'Post-it notes of antiquity’ might reveal names of Ancient Judean soldiers

A specific imaging technology, known as multispectral imaging, is uncovering hidden writing on 2,000-year-old potsherds.

THE SECOND Temple, model in the Israel Museum, 2008. (photo credit: Wikimedia Commons)
THE SECOND Temple, model in the Israel Museum, 2008.
(photo credit: Wikimedia Commons)
Names and titles of soldiers who fought in the First Jewish-Roman War might soon be revealed thanks to research by a George Washington University professor, Newsweek has reported.
The research used imaging technology known as multispectral imaging to uncover hidden writing on 2,000-year-old potsherds.
According to Chris Rollston from the Department of Classical and Near Eastern Languages and Civilizations, the results are going to shed light on previously unknown details of the period that led to the destruction of the Second Temple.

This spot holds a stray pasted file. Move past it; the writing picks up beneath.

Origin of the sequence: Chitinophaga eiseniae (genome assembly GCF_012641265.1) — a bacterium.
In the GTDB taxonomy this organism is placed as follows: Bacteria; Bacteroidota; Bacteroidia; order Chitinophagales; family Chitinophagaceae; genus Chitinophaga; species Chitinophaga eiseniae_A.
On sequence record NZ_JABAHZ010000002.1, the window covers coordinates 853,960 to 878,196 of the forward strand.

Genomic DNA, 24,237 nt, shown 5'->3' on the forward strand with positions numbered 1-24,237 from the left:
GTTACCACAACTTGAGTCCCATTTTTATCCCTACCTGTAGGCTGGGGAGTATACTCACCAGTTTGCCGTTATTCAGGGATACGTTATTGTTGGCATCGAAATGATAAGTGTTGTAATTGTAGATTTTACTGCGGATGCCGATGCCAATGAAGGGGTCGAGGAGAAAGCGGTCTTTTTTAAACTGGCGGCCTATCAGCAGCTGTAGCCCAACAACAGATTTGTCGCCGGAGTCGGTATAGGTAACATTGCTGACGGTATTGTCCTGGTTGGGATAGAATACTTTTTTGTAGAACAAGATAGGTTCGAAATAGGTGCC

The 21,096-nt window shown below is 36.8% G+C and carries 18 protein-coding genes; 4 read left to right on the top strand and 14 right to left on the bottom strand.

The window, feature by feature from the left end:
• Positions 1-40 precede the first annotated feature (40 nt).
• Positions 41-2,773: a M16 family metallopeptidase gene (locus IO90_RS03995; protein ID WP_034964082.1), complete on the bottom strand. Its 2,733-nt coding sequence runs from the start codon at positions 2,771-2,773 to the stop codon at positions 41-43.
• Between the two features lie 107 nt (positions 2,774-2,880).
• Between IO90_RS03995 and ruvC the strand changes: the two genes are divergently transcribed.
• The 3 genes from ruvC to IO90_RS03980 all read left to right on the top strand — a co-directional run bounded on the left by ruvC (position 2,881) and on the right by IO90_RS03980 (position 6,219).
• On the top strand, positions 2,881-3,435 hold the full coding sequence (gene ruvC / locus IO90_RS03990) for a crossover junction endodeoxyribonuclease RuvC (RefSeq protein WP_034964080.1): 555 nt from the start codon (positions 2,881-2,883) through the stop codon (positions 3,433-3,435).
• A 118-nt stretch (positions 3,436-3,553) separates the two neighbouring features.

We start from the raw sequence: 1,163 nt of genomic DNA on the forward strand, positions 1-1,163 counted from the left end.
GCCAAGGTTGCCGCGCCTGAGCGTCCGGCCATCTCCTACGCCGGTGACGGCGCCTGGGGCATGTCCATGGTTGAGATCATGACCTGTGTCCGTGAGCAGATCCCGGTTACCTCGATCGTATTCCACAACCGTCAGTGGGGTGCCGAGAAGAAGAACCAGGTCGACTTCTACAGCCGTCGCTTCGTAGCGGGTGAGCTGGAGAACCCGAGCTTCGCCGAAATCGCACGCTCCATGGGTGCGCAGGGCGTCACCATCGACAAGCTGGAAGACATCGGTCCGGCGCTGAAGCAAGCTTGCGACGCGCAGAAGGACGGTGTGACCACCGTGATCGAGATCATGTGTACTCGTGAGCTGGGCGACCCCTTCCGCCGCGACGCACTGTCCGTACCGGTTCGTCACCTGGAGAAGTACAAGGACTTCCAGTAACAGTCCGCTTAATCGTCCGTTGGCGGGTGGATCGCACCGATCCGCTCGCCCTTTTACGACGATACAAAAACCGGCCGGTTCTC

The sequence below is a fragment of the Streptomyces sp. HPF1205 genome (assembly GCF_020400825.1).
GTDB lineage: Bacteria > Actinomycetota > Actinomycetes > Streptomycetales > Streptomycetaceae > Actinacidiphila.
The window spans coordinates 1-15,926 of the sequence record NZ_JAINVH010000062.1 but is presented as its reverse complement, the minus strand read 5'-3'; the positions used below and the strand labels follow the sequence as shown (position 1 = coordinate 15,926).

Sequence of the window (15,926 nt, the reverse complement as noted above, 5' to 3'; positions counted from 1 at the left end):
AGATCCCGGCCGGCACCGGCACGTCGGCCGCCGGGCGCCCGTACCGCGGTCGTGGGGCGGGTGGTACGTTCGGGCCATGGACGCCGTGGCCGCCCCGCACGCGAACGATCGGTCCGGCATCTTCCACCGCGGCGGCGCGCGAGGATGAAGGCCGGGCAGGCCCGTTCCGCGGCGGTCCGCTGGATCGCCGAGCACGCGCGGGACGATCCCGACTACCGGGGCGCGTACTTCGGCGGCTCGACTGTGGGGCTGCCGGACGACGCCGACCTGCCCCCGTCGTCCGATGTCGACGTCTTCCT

“It’s difficult to know exactly when these inscriptions were written, but my sense is they were written sometime during the decade or two prior to the fall of Judea to the Romans,” Rollston said in a statement quoted by Newsweek.
The professor explained that these kinds of pottery fragments, whose scientific name is ostraca, could be considered a form of “Post-it notes of antiquity,” since people used them to write short pieces of information.
The specimens that are currently being studied were discovered about 50 years ago in the Levant, but only recent technological developments have allowed researchers to detect the faded inscriptions.
“The ink is carbon-based and was made, in part, using ancient ash. Some of the ink is really clear, but some of it is faded,” Rollston explained. “Multispectral imaging is capable of enhancing the ink so that one can read it more readily. During the past five to 10 years, multispectral imaging has really been front and center in the decipherment of ancient writings made with ink.”